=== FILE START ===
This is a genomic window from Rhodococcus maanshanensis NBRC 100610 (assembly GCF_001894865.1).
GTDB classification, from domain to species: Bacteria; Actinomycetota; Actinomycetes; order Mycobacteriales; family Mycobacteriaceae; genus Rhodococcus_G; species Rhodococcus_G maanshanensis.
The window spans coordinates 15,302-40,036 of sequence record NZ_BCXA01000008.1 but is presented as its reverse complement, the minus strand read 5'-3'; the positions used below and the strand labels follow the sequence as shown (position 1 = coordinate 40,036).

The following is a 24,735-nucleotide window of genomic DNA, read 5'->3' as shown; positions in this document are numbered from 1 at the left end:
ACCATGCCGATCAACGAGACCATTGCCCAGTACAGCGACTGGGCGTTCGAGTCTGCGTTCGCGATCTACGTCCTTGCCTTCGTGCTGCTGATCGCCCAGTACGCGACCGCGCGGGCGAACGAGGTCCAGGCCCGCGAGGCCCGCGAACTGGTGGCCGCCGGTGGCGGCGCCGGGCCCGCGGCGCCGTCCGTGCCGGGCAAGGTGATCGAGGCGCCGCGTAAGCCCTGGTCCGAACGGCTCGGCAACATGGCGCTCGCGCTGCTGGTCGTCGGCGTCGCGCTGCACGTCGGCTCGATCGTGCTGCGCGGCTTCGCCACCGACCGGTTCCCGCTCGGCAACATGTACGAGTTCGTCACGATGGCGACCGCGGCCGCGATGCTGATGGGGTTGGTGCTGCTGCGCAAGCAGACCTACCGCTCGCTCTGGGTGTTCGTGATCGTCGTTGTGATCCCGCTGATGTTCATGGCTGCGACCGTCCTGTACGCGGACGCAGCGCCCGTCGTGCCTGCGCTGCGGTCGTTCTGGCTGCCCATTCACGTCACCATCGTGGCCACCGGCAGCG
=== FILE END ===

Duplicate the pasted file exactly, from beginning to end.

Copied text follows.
This is a genomic window from Rhodococcus maanshanensis NBRC 100610 (assembly GCF_001894865.1).
GTDB classification, from domain to species: Bacteria; Actinomycetota; Actinomycetes; order Mycobacteriales; family Mycobacteriaceae; genus Rhodococcus_G; species Rhodococcus_G maanshanensis.
The window spans coordinates 15,302-40,036 of sequence record NZ_BCXA01000008.1 but is presented as its reverse complement, the minus strand read 5'-3'; the positions used below and the strand labels follow the sequence as shown (position 1 = coordinate 40,036).

The following is a 24,735-nucleotide window of genomic DNA, read 5'->3' as shown; positions in this document are numbered from 1 at the left end:
ACCATGCCGATCAACGAGACCATTGCCCAGTACAGCGACTGGGCGTTCGAGTCTGCGTTCGCGATCTACGTCCTTGCCTTCGTGCTGCTGATCGCCCAGTACGCGACCGCGCGGGCGAACGAGGTCCAGGCCCGCGAGGCCCGCGAACTGGTGGCCGCCGGTGGCGGCGCCGGGCCCGCGGCGCCGTCCGTGCCGGGCAAGGTGATCGAGGCGCCGCGTAAGCCCTGGTCCGAACGGCTCGGCAACATGGCGCTCGCGCTGCTGGTCGTCGGCGTCGCGCTGCACGTCGGCTCGATCGTGCTGCGCGGCTTCGCCACCGACCGGTTCCCGCTCGGCAACATGTACGAGTTCGTCACGATGGCGACCGCGGCCGCGATGCTGATGGGGTTGGTGCTGCTGCGCAAGCAGACCTACCGCTCGCTCTGGGTGTTCGTGATCGTCGTTGTGATCCCGCTGATGTTCATGGCTGCGACCGTCCTGTACGCGGACGCAGCGCCCGTCGTGCCTGCGCTGCGGTCGTTCTGGCTGCCCATTCACGTCACCATCGTGGCCACCGGCAGCG